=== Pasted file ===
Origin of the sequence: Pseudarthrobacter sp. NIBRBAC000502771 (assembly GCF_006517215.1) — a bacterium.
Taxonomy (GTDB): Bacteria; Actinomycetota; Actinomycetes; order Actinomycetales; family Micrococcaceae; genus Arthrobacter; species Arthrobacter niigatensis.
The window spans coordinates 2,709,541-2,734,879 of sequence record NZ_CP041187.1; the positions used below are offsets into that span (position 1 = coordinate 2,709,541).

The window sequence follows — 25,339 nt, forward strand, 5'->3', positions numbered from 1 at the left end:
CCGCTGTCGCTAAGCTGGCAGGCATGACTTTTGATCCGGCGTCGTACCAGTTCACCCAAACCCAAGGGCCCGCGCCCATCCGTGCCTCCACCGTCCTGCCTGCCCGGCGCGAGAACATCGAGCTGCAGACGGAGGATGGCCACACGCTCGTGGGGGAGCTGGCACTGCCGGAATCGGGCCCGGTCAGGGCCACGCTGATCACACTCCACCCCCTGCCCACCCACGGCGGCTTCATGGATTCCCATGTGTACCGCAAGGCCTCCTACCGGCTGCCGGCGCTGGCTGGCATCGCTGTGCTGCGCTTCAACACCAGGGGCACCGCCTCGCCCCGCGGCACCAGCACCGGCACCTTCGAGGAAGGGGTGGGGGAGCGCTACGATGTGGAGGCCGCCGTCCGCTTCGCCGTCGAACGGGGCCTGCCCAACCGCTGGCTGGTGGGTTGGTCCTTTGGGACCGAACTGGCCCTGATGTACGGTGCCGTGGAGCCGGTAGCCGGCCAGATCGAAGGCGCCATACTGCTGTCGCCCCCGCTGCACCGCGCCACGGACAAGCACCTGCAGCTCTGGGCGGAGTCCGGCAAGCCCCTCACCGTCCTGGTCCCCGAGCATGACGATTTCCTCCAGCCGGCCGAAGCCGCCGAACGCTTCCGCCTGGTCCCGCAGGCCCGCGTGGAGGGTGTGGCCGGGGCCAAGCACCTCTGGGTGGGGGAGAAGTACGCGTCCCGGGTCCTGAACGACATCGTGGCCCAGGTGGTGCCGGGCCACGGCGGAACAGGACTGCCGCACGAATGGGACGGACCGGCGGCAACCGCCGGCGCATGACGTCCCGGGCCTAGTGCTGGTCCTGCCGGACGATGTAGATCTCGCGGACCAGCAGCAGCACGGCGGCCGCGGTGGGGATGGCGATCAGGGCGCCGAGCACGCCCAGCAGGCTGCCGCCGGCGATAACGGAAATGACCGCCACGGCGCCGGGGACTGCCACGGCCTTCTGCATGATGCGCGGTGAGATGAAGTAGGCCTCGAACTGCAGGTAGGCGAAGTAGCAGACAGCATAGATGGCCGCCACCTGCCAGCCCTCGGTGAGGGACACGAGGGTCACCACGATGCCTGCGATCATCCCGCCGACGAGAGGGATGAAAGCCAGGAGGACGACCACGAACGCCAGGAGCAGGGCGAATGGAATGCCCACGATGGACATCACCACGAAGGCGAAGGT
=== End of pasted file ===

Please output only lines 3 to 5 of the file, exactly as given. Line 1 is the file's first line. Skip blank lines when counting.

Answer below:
The window spans coordinates 2,709,541-2,734,879 of sequence record NZ_CP041187.1; the positions used below are offsets into that span (position 1 = coordinate 2,709,541).

The window sequence follows — 25,339 nt, forward strand, 5'->3', positions numbered from 1 at the left end:
CCGCTGTCGCTAAGCTGGCAGGCATGACTTTTGATCCGGCGTCGTACCAGTTCACCCAAACCCAAGGGCCCGCGCCCATCCGTGCCTCCACCGTCCTGCCTGCCCGGCGCGAGAACATCGAGCTGCAGACGGAGGATGGCCACACGCTCGTGGGGGAGCTGGCACTGCCGGAATCGGGCCCGGTCAGGGCCACGCTGATCACACTCCACCCCCTGCCCACCCACGGCGGCTTCATGGATTCCCATGTGTACCGCAAGGCCTCCTACCGGCTGCCGGCGCTGGCTGGCATCGCTGTGCTGCGCTTCAACACCAGGGGCACCGCCTCGCCCCGCGGCACCAGCACCGGCACCTTCGAGGAAGGGGTGGGGGAGCGCTACGATGTGGAGGCCGCCGTCCGCTTCGCCGTCGAACGGGGCCTGCCCAACCGCTGGCTGGTGGGTTGGTCCTTTGGGACCGAACTGGCCCTGATGTACGGTGCCGTGGAGCCGGTAGCCGGCCAGATCGAAGGCGCCATACTGCTGTCGCCCCCGCTGCACCGCGCCACGGACAAGCACCTGCAGCTCTGGGCGGAGTCCGGCAAGCCCCTCACCGTCCTGGTCCCCGAGCATGACGATTTCCTCCAGCCGGCCGAAGCCGCCGAACGCTTCCGCCTGGTCCCGCAGGCCCGCGTGGAGGGTGTGGCCGGGGCCAAGCACCTCTGGGTGGGGGAGAAGTACGCGTCCCGGGTCCTGAACGACATCGTGGCCCAGGTGGTGCCGGGCCACGGCGGAACAGGACTGCCGCACGAATGGGACGGACCGGCGGCAACCGCCGGCGCATGACGTCCCGGGCCTAGTGCTGGTCCTGCCGGACGATGTAGATCTCGCGGACCAGCAGCAGCACGGCGGCCGCGGTGGGGATGGCGATCAGGGCGCCGAGCACGCCCAGCAGGCTGCCGCCGGCGATAACGGAAATGACCGCCACGGCGCCGGGGACTGCCACGGCCTTCTGCATGATGCGCGGTGAGATGAAGTAGGCCTCGAACTGCAGGTAGGCGAAGTAGCAGACAGCATAGATGGCCGCCACCTGCCAGCCCTCGGTGAGGGACACGAGGGTCACCACGATGCCTGCGATCATCCCGCCGACGAGAGGGATGAAAGCCAGGAGGACGACCACGAACGCCAGGAGCAGGGCGAATGGAATGCCCACGATGGACATCACCACGAAGGCGAAGGT